Dalai Lamas are said to be found not selected. According to tradition, a Dalai Lama does not just die but goes through a process called phowa in which the dying Dalai Lama transfers his consciousness to a child. Then High Lamas and the Tibetan government are to locate the successor. This is done through meditation by a sacred lake called Lhamo Latso where they await a sign of how to search. They also might, for example, look at the way smoke drifts when a Dalai Lama is cremated and examine other signs to find potential candidates. Then, after finding a candidate, they may interview children and giving them a selection of objects, some of which were owned by the deceased Dalai Lama. If the child selects the prior Dalai Lama’s belongings, it is seen as a sign. The whole process can take years. The current Dalai Lama (the 14th) -- took four years to locate. The process can be fraught with conflict and confusion.

In 1792, in order to reduce Tibetan influence in the choice of the Dalai Lama, China introduced the Golden Urn. The names of candidates were written on slips of paper and deposited into an urn. Then after following a ritual proscribed by the 8th Dalai Lama, a name would be pulled from the urn and that child would be declared the incarnation of the Dalai Lama. This process was often manipulated, especially by the Qing Dynasty to install appropriate candidates into the position.

The Fourteenth Dalai Lama in 2012. Source: (Wikipedia)

The Current Dalai Lama

Chinese influence in Tibet waned throughout the 1800s as the Qing Dynasty declined. After the collapse of the dynasty in 1911, Tibet enjoyed unofficial independence. It was during this period that the current and fourteenth Dalai Lama was enthroned in the city of Lhasa at age four in 1940. During this time period, the Communist Party took power in China in 1949 and the next year invaded Tibet, asserting its traditional power.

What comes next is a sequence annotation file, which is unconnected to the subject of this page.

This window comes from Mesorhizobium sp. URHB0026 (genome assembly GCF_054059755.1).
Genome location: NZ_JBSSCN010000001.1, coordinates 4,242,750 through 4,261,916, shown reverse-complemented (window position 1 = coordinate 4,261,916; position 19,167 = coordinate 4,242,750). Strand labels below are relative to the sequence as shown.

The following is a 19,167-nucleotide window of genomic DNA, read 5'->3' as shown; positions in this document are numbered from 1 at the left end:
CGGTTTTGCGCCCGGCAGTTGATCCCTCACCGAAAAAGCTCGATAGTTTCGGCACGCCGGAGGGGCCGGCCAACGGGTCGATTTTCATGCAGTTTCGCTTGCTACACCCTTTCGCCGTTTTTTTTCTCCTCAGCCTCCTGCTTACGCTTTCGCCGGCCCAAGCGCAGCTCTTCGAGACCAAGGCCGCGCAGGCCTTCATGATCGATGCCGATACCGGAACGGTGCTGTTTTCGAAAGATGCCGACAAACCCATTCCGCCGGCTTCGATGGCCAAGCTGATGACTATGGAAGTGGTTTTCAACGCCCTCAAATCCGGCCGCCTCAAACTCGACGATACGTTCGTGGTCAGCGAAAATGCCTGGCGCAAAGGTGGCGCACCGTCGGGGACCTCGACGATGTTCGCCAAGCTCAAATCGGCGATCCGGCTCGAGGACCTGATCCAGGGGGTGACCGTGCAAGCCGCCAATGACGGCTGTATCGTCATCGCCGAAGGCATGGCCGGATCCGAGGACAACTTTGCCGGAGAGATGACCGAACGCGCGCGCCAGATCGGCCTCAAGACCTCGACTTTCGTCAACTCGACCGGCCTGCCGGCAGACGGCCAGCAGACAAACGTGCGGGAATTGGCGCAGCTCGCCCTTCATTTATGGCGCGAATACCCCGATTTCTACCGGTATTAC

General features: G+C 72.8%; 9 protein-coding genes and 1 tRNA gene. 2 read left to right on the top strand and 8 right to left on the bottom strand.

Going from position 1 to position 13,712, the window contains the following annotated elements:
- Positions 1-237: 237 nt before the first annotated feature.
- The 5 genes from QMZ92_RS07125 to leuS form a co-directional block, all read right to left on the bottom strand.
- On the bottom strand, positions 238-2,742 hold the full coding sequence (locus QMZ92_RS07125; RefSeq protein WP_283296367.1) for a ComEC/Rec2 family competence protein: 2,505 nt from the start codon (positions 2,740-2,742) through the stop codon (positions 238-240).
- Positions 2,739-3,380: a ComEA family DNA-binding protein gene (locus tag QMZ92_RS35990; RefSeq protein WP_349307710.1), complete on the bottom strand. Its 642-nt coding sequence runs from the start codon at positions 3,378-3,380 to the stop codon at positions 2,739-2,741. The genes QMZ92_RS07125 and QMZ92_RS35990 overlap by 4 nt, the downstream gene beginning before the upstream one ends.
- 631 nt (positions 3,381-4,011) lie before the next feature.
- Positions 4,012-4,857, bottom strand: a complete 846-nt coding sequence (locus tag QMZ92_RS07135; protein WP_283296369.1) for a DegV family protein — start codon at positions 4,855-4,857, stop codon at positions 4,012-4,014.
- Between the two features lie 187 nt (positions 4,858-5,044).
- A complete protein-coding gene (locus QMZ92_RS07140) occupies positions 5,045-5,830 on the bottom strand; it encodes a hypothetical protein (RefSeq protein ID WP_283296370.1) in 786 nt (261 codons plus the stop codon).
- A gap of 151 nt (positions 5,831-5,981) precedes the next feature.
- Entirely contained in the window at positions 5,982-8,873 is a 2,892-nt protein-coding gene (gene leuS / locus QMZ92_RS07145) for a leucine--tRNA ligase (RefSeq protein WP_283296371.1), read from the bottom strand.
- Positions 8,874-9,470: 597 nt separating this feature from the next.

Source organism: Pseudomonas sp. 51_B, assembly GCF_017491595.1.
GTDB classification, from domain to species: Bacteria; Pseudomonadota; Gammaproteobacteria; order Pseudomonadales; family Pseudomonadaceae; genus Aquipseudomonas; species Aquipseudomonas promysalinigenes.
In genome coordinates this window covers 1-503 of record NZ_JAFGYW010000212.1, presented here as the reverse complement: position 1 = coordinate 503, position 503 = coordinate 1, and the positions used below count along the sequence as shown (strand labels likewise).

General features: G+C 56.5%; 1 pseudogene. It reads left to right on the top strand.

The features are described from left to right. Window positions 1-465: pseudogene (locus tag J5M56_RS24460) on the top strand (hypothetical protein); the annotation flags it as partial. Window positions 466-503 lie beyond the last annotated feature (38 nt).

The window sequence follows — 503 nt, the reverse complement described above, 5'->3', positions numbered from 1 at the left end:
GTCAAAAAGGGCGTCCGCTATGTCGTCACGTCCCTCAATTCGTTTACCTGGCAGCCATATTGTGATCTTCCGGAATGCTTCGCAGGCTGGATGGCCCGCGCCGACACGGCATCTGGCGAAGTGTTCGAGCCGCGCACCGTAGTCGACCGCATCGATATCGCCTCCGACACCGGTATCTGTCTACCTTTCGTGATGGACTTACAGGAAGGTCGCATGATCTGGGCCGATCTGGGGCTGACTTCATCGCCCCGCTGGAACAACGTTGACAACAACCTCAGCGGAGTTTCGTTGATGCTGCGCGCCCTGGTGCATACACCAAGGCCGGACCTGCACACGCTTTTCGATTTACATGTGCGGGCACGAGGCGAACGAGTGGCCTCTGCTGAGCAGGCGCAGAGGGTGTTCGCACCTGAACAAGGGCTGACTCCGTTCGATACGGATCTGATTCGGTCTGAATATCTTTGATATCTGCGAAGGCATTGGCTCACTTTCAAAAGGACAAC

After a failed Tibetan uprising in 1959, the Dalai Lama fled to India as a political refugee and actively worked for Tibetan freedom. In 1989 he won the Nobel Peace Prize for his nonviolent philosophies and actions. Still, there seems to be no free Tibet on the horizon. Recently, China has asserted its traditional right in the selection of the next Dalai Lama. The current Dalai Lama has responded that he will be reincarnated in a free country outside the influence of China. He also said he may even be reincarnated as a woman although he received much criticism for stating that she should be “attractive.”

It may be that in the near future, we may see two Dalai Lamas. But based on the history of this office, it would not be that unusual.

Tags: dalai lamas | tibet